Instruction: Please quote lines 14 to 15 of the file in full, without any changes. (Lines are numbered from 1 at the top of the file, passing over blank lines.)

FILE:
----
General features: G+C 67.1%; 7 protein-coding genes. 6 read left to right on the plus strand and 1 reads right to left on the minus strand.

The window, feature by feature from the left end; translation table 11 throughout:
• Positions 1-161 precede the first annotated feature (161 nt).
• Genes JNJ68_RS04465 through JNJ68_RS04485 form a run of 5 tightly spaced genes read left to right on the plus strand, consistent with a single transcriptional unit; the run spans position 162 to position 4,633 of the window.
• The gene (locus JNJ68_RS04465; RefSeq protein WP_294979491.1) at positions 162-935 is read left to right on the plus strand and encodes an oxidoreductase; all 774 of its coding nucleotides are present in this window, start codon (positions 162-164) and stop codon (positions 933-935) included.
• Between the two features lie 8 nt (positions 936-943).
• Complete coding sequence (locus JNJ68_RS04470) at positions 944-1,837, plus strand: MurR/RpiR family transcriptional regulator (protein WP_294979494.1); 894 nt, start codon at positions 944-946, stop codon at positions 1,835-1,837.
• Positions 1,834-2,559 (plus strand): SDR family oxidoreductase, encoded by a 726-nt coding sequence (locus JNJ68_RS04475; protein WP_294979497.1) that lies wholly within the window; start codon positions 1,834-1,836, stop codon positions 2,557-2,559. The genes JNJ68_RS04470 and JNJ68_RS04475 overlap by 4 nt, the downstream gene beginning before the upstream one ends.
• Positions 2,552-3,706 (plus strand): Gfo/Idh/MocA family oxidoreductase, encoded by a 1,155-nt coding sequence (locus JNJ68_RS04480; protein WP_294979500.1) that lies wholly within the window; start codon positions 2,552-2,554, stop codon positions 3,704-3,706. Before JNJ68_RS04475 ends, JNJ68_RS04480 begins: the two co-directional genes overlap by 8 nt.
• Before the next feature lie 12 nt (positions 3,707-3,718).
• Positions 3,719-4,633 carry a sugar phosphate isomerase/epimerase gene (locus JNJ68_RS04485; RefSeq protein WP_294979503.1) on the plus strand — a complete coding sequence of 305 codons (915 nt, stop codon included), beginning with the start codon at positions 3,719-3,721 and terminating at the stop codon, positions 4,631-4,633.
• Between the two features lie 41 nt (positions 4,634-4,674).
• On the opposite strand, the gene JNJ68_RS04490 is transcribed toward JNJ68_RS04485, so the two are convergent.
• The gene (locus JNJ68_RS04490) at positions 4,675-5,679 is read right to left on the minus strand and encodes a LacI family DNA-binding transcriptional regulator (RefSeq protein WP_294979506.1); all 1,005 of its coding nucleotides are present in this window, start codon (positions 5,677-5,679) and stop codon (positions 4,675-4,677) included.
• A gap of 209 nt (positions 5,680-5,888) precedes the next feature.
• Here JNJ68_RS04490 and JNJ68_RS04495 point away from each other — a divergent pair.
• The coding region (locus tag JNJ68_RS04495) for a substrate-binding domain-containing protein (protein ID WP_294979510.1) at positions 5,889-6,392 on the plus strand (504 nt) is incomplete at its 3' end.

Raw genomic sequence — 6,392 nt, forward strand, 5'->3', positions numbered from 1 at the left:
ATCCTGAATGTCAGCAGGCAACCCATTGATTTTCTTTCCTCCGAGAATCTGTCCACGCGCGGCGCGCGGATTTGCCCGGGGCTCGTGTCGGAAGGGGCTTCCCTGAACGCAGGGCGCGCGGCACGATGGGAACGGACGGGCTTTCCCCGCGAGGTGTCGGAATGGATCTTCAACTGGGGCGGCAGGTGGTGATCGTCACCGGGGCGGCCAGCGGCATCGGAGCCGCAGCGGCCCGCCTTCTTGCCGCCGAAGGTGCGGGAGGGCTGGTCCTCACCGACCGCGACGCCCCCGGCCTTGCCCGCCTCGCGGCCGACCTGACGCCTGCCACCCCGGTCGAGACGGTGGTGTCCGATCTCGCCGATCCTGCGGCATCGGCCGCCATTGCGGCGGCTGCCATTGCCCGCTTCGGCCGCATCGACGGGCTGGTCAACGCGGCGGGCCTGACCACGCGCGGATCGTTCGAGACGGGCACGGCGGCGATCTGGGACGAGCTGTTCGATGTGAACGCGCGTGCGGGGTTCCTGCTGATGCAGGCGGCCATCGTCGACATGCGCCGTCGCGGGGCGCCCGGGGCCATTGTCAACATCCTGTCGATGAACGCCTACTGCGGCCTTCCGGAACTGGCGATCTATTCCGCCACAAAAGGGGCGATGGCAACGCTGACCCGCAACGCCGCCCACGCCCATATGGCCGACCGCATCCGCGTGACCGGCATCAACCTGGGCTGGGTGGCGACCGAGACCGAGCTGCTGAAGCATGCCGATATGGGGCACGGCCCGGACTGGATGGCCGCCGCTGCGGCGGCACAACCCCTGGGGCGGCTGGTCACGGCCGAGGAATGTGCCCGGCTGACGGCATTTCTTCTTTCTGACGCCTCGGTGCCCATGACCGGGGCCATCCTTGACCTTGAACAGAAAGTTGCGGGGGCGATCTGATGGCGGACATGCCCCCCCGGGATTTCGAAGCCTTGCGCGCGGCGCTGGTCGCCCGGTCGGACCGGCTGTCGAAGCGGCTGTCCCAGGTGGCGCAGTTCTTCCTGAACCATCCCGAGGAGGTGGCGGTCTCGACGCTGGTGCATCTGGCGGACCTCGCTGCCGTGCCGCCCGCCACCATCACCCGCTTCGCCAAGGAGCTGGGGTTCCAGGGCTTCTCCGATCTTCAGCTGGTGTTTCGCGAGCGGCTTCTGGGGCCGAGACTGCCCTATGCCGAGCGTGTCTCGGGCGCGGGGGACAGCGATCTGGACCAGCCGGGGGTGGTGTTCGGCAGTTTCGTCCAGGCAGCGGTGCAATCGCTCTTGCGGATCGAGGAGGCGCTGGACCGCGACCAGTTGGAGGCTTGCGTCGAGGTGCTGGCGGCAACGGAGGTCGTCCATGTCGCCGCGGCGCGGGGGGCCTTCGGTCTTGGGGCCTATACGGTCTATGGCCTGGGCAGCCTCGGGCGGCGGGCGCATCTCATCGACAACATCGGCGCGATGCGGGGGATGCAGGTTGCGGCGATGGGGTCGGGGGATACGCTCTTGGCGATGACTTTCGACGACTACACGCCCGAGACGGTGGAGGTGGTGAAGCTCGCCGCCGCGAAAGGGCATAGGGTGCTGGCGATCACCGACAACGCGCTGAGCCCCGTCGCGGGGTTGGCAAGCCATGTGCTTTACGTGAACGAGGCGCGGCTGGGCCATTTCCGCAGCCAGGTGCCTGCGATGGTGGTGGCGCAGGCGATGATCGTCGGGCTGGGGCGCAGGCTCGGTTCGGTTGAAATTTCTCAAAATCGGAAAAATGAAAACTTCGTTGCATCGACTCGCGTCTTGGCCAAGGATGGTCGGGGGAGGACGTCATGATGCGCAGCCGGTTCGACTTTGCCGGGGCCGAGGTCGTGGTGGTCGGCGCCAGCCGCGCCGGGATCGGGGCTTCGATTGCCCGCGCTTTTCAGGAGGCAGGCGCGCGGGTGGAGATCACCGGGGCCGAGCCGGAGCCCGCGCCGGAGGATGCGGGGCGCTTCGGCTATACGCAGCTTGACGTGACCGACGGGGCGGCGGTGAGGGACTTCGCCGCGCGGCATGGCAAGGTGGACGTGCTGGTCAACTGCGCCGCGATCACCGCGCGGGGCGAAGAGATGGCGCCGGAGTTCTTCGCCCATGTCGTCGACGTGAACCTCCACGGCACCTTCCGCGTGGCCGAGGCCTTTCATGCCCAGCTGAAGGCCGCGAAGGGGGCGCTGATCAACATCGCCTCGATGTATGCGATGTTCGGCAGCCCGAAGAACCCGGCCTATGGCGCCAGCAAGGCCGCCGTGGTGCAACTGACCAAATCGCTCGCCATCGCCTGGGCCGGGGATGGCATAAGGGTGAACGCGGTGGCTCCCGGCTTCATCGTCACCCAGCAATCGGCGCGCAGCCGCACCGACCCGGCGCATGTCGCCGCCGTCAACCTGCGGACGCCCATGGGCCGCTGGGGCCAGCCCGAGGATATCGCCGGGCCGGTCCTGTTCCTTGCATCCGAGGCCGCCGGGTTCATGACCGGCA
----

• The gene (locus JNJ68_RS04490) at positions 4,675-5,679 is read right to left on the minus strand and encodes a LacI family DNA-binding transcriptional regulator (RefSeq protein WP_294979506.1); all 1,005 of its coding nucleotides are present in this window, start codon (positions 5,677-5,679) and stop codon (positions 4,675-4,677) included.
• A gap of 209 nt (positions 5,680-5,888) precedes the next feature.